The ultimate decision was made by members of council, who chose the person they wanted, while Odgers Berndtson helped find other candidates to be interviewed.
Conerns have been raised about the workplace culture inside City Hall and the lack of diversity among Mississauga’s senior leadership.
(The Pointer files)
Lichterman has faced her own critics who have complained about the culture inside City Hall after residents and staff raised concern about Mississauga’s participation in the use of disrespectful names and imagery stereotypically associated with Indigenous communities which actually cause harm to many First Nations and Indigenous members. At the time, an internal email sent to staff by Lichterman in 2018, when she was director of recreation, was shared with The Pointer. It referred to a deeply offensive name used for a local hockey club.
Despite knowing it was a sensitive issue and that residents had raised concerns, Lichterman instructed her staff that no agreement to stop using the name had been reached, repeating the hurtful term in her email to employees, “so business as usual as it relates to the teams playing and practicing in our buildings and wearing their jerseys.” Staff told The Pointer they were disturbed by Lichterman’s lack of sensitivity around the issue. Then, instead of apologizing for the way she communicated to staff, including the use of the offensive term, she told The Pointer, “The tone of the email was intended to be clear and direct...”.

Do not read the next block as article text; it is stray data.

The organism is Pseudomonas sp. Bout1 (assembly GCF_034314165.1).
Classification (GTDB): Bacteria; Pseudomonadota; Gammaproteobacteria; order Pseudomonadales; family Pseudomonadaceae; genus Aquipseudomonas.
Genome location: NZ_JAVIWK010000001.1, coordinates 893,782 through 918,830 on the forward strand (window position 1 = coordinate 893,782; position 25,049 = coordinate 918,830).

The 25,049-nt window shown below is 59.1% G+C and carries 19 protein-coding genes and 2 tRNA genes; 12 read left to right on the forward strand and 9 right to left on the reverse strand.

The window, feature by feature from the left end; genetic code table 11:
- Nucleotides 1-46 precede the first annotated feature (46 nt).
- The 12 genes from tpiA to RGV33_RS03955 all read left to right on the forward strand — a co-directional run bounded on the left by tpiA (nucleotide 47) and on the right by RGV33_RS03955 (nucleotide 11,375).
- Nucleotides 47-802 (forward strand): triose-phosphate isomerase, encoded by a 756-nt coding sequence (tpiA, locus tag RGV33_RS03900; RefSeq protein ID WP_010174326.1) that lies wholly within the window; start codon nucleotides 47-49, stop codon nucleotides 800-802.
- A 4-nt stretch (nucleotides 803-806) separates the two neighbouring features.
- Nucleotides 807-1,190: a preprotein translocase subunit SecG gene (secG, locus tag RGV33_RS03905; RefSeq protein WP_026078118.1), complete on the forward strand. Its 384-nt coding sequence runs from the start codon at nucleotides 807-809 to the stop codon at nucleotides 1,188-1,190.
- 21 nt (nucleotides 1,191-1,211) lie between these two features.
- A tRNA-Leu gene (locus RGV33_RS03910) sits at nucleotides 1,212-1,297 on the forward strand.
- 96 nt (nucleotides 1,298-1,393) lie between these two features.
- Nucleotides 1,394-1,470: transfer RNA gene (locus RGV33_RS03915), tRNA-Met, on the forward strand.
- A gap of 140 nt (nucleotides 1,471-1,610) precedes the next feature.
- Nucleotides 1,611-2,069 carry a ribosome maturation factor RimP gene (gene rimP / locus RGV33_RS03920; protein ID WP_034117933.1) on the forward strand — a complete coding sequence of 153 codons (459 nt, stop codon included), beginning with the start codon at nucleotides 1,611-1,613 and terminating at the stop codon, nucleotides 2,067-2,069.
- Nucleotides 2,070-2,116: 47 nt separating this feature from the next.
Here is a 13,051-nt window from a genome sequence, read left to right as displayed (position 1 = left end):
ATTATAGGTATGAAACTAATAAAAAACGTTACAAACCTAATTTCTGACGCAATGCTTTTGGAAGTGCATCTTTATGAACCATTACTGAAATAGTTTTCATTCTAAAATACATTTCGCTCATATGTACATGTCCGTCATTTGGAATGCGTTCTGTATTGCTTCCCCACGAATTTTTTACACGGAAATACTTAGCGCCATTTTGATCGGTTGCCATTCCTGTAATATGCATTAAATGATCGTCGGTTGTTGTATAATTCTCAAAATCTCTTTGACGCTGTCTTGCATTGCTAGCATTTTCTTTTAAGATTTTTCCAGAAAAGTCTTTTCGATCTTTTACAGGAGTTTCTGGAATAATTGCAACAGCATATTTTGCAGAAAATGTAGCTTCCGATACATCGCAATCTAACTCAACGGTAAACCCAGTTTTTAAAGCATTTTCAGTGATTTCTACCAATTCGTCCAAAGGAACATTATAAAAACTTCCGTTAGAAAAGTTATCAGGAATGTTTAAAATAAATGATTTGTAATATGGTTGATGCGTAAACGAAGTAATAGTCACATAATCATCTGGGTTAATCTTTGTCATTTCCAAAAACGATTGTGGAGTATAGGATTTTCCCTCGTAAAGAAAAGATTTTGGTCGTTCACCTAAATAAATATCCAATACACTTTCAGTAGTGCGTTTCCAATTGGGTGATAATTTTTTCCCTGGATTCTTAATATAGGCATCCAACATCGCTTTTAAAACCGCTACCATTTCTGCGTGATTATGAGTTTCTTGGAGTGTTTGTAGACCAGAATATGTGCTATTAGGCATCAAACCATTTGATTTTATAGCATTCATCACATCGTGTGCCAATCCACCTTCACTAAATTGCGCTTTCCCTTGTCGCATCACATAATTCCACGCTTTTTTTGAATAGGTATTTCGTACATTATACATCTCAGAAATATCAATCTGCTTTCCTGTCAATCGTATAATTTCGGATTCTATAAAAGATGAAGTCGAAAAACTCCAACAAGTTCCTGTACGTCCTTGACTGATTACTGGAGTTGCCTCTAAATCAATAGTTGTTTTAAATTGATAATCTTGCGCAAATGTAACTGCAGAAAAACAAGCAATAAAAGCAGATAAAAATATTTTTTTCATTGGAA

Three years later, in 2021 during the pandemic, community members tried to save a beloved local outdoor skating rink in the Burnhamthorpe Road and Dixie Road area, putting together a petition to stop the City from bulldozing it. Lichterman, who had been promoted to commissioner of community services, questioned the effort by neighbourhood residents. She said people who signed up for the online petition were being asked to do so, “as they’re showing up to the rink to skate in a pandemic when it’s the only thing for them to do”, suggesting that a “vocal group of residents” was using the pandemic to skew the issue.
Residents told The Pointer they were appalled by Lichterman’s attitude toward them.
As concerns around the lack of diversity in senior leadership and the workplace culture persist inside City Hall, Lichterman steps into the top role at a particularly crucial time for Mississauga’s future.
The CAO is responsible for the overall administration of the City and acts as the senior liaison between Mississauga staff, the mayor and councillors to advance key council and City priorities; essentially every major decision brought to council is streamed through the top senior public servant. The CAO is in charge of developing the City’s corporate policy and advising on economic growth and legal services while overseeing the planning horizon at a time when developers are aggressively pushing their projects on local officials. With the City of Mississauga facing financial pressures and the PC government’s aggressive growth targets under Bill 23, with four new members around the council table, the new CAO will have to guide City Hall through challenging times.
Mississauga’s 2023 budget revealed the “City is facing serious funding challenges caused by inflation levels that have not been experienced for decades” leaving the City grappling with an uncertain financial future, one that will have to be managed by a new CAO with limited experience at the highest ranks of municipal government.